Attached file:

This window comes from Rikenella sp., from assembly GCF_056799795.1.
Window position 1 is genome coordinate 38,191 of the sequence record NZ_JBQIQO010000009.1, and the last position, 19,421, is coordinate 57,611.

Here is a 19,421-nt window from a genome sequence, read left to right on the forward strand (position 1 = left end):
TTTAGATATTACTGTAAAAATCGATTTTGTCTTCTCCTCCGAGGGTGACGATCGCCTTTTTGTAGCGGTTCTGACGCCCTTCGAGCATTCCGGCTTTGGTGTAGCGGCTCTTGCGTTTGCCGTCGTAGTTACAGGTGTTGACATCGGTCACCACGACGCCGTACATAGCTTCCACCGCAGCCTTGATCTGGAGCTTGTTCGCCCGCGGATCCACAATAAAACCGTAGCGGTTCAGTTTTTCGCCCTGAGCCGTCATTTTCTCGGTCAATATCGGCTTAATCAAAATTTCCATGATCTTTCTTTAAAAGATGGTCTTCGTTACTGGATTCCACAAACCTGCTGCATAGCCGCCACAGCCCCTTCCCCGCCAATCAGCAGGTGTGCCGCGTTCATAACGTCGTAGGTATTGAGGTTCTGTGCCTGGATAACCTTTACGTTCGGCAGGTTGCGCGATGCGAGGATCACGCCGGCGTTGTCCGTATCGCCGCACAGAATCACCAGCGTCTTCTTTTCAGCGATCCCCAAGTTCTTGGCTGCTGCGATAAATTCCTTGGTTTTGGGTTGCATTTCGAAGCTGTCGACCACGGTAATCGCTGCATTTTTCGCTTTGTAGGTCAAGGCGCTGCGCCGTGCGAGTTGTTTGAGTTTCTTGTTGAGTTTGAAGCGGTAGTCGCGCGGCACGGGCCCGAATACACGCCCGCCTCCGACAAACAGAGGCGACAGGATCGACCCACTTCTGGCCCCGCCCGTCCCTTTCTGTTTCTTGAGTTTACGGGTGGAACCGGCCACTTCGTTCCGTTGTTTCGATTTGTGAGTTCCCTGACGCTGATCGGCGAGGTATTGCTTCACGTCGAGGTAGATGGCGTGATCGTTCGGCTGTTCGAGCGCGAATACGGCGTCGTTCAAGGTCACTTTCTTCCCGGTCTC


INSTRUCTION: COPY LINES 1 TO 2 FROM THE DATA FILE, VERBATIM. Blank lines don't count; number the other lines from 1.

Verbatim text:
This window comes from Rikenella sp., from assembly GCF_056799795.1.
Window position 1 is genome coordinate 38,191 of the sequence record NZ_JBQIQO010000009.1, and the last position, 19,421, is coordinate 57,611.